A new leaf: Bundy farmers' rhubarb experiment
DEBBIE and Michael Meiers are a busy couple of farmers.
When they are not tending strawberries, they are raising seedlings for a host of growers across Queensland.
But Debbie has begun pouring her passion into a new experiment: the humble perennial, rhubarb.
At the Meiers' Meadowvale nursery, beyond the neat rows of seedlings, a half-acre patch of huge, wild leaves occupy a corner near the packing shed.
Like many new farming projects the crop started out as a happy accident.
"It's grown in the strawberry block for the last couple of years,” Debbie explained.
"We planted it there for ourselves and the next thing you know is...it's still alive, and it's still growing.”
She was also buoyed by the success of a client.
"We grow rhubarb (seedlings) for one of our customers in Mundubbera and because it's working out there for him, we thought well, we'll try and get it working out here as well.
"We're just seeing how it goes.”
Rhubarb is not commonly grown around Bundaberg.
"People always talk cool (climate) and not too much water,” Mrs Meiers said.
"Winter is definitely the time for it.
"We're in communication with a rhubarb grower in Tasmania, of all places; he used to grow rhubarb on the Tamborine Mountain.”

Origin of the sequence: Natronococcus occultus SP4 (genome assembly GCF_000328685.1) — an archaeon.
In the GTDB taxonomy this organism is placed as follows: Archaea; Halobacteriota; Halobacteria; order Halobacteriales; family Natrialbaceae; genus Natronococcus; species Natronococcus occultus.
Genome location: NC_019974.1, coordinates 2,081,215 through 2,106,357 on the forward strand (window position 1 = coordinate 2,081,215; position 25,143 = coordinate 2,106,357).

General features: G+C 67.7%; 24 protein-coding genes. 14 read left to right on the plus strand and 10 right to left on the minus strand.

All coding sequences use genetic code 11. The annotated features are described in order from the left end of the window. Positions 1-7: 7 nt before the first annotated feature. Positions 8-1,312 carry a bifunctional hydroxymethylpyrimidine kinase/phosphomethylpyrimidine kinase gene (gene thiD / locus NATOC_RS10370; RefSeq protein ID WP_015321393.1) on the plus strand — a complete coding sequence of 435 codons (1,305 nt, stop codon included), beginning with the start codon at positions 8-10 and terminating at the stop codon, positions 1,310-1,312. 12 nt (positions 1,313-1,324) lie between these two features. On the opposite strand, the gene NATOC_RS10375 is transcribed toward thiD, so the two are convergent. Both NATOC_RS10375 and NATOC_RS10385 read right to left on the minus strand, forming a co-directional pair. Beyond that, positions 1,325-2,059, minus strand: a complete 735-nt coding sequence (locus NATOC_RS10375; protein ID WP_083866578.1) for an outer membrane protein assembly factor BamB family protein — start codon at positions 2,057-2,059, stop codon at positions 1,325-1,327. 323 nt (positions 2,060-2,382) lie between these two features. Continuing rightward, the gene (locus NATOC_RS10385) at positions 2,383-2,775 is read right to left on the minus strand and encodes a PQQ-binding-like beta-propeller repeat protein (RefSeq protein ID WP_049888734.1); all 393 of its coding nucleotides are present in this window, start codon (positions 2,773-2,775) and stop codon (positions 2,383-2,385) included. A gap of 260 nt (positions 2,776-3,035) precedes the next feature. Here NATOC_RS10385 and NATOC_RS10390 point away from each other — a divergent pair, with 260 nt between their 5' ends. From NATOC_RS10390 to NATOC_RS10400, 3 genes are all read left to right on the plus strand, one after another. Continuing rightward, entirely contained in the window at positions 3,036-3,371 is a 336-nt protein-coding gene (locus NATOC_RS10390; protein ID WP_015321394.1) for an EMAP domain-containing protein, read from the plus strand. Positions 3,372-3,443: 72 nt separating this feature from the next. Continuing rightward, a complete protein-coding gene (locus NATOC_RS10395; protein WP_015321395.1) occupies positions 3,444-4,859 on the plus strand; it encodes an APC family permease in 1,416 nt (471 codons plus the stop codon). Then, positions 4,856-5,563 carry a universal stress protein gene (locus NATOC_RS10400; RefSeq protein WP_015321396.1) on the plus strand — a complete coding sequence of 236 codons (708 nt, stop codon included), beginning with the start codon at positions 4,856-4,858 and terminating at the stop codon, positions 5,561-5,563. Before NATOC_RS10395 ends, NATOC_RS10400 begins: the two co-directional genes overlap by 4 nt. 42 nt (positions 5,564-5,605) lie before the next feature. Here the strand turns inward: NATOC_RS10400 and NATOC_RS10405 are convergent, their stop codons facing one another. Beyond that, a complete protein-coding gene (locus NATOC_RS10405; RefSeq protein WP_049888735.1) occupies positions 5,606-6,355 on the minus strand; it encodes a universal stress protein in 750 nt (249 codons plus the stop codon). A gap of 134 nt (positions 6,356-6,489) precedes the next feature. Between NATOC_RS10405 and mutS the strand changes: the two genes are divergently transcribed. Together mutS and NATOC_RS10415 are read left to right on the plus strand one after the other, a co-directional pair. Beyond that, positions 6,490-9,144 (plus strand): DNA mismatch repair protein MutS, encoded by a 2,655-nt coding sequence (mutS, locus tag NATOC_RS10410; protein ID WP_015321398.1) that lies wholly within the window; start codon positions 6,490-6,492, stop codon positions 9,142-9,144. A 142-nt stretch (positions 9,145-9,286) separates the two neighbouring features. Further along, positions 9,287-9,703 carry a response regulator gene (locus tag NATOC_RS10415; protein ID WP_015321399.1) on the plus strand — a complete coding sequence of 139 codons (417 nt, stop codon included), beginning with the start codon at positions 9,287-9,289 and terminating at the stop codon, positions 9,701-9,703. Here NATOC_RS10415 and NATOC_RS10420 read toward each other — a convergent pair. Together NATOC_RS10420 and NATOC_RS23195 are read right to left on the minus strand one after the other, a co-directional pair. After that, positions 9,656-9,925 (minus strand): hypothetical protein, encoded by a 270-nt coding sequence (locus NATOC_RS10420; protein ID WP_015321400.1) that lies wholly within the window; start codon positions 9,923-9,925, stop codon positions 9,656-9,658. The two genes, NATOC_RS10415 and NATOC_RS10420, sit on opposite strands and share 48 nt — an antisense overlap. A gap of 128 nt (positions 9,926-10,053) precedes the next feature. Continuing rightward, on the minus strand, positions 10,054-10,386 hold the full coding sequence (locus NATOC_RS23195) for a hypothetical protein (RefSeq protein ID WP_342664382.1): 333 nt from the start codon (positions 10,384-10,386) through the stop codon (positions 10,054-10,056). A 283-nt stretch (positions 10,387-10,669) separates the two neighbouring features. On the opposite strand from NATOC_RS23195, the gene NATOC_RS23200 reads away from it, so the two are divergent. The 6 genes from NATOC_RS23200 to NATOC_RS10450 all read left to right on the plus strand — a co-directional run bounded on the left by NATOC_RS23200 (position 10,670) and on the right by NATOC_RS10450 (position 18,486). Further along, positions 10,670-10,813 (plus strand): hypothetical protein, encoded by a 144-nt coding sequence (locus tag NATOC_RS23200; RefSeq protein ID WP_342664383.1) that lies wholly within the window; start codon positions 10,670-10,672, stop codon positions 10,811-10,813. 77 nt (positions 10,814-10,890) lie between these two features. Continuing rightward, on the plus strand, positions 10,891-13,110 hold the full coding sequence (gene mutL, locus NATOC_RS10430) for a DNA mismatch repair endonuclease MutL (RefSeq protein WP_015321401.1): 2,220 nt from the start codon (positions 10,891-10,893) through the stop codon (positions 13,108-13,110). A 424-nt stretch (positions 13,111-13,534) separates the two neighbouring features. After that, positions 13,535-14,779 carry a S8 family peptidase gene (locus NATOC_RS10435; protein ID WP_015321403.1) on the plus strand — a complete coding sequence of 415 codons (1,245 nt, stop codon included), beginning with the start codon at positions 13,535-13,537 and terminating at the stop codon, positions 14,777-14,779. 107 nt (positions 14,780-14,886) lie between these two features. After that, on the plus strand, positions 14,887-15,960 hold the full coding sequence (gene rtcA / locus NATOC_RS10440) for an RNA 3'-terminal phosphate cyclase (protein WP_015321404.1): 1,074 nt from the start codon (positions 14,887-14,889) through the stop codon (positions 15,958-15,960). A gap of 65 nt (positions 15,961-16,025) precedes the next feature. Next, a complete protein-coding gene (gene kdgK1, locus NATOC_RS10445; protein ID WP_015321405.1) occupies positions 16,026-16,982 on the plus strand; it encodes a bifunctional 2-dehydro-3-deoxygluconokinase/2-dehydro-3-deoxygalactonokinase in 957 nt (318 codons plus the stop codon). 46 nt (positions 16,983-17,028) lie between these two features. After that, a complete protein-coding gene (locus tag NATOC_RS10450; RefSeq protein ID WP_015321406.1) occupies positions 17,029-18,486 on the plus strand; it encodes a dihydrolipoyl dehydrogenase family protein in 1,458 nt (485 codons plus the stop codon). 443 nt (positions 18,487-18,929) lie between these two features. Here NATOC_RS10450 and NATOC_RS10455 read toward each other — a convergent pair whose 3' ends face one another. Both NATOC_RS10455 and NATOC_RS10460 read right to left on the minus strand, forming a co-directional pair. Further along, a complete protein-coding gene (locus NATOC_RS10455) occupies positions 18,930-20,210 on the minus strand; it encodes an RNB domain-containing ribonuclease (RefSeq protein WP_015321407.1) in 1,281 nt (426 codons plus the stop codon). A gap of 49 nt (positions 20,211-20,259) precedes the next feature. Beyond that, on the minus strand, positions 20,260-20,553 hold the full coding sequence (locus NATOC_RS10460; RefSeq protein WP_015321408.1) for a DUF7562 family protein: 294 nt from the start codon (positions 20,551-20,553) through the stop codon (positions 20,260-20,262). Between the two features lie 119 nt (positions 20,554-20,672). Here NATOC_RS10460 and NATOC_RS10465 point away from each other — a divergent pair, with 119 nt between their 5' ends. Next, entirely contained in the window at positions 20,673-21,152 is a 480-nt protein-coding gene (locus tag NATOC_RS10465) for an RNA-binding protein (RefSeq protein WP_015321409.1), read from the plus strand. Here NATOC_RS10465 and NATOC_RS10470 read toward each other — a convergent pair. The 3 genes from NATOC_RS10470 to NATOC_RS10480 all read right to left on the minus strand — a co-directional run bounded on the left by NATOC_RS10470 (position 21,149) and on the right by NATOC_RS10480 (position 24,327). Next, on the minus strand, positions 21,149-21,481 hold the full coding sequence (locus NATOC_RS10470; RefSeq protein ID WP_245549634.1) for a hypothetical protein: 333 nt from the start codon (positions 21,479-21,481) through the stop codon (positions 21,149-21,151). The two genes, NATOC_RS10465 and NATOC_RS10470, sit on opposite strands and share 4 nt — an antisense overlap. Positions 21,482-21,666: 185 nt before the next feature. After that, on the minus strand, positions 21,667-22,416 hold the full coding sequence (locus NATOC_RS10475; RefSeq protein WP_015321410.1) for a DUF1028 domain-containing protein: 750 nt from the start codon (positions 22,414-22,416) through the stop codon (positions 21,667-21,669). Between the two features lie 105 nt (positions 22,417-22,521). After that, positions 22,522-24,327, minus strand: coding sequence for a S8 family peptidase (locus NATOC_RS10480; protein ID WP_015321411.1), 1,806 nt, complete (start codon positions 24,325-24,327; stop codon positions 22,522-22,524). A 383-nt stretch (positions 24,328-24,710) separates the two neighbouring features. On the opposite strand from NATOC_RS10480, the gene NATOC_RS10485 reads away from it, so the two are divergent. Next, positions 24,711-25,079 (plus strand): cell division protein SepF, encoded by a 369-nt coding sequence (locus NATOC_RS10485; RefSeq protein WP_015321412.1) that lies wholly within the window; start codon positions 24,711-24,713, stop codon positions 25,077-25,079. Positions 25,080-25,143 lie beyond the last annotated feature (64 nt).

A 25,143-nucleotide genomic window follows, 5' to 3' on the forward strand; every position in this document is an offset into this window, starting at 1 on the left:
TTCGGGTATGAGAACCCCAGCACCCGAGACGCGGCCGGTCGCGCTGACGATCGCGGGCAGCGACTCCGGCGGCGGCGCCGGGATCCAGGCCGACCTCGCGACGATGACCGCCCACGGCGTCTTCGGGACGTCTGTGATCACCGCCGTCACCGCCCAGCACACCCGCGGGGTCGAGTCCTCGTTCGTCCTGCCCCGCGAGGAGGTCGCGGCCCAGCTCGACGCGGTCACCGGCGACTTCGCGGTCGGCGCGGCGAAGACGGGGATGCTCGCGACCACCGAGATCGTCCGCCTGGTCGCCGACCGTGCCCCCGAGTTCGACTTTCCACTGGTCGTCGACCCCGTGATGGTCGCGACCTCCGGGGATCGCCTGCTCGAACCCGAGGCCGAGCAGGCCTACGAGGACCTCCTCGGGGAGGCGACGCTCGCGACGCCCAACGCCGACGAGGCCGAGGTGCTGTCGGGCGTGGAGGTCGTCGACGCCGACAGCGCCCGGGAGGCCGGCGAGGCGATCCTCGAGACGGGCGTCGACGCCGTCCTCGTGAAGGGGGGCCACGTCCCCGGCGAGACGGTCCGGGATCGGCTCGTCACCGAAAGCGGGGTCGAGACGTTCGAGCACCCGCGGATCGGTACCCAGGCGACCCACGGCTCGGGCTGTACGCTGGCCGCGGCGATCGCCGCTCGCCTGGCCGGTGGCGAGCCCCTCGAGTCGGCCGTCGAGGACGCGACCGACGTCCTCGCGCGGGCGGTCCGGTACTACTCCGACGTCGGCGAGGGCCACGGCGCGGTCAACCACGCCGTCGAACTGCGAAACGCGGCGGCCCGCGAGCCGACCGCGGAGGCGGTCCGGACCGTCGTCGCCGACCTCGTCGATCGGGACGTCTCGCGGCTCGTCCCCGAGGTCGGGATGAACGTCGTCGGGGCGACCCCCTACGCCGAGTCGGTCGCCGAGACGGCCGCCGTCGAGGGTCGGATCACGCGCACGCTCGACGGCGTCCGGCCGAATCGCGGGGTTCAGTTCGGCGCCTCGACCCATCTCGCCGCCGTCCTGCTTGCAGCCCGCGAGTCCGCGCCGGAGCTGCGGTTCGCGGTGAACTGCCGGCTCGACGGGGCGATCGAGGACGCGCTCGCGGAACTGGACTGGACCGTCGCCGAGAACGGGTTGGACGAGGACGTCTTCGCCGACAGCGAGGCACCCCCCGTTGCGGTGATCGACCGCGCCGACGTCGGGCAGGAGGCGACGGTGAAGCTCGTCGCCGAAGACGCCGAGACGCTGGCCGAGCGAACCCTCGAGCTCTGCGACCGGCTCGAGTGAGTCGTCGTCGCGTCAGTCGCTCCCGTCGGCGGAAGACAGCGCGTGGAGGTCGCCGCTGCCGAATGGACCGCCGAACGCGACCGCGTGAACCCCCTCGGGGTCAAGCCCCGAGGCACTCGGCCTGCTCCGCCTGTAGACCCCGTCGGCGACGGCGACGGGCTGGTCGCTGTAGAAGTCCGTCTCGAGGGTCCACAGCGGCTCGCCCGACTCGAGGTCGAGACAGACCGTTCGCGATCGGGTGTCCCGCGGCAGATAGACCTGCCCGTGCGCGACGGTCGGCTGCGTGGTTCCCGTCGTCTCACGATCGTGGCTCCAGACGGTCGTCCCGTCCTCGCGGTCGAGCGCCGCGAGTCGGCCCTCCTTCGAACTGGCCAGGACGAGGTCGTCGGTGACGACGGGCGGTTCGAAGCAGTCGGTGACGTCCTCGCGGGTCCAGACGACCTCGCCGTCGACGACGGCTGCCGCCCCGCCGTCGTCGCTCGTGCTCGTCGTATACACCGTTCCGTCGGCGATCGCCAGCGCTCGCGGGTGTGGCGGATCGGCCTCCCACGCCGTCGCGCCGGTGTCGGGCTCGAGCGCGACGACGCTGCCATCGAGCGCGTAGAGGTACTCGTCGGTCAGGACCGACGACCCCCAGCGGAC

Rhubarb can be stewed, poached, roasted or pureed, thrown into pies or jam.
Just don't consume the leaves - they are poisonous.
At the Meiers it goes well as a classic crumble.
"We throw together rhubarb, strawberries and apple,” Mrs Meiers said.
"To make the crumble we just crumble up Anzac biscuits, mix some melted butter through and sprinkle it on top.”
The Meiers will be selling the rhubarb at their Bargara Berries shop on Hughes Rd and their stall at Shalom Markets in Bundaberg each Sunday morning.
Find out more or let them know what you think at www.facebook.com/bargara
STRAWBERRIES and rhubarb are relatively new for the Meiers. They have been growing seedlings for a dozens of growers across Queensland for the last 33 years under the name Meadowvale Seedling Nursery.
A machine that uses suction to hold seeds the size of a pinhead in position loads around 3,000 of them into small pots of soil in just a couple of minutes.
They run everything from lettuce to eggplant and rhubarb to celeriac, for growers from the Wide Bay and as far afield as Bowen.
Exotic eggplant varieties, many Indian, are becoming more popular, Mrs Meiers said, spurred by trends from the country's top kitchens to multicultural communities.
But not much has changed, she said - after three decades, they've got it down to a fine art.
Wild weather during ex-Tropical Cyclone Debbie ripped the plastic covers off a plot of seedlings earlier this year, wiping out a number of plots - but the weather lately has them back on track.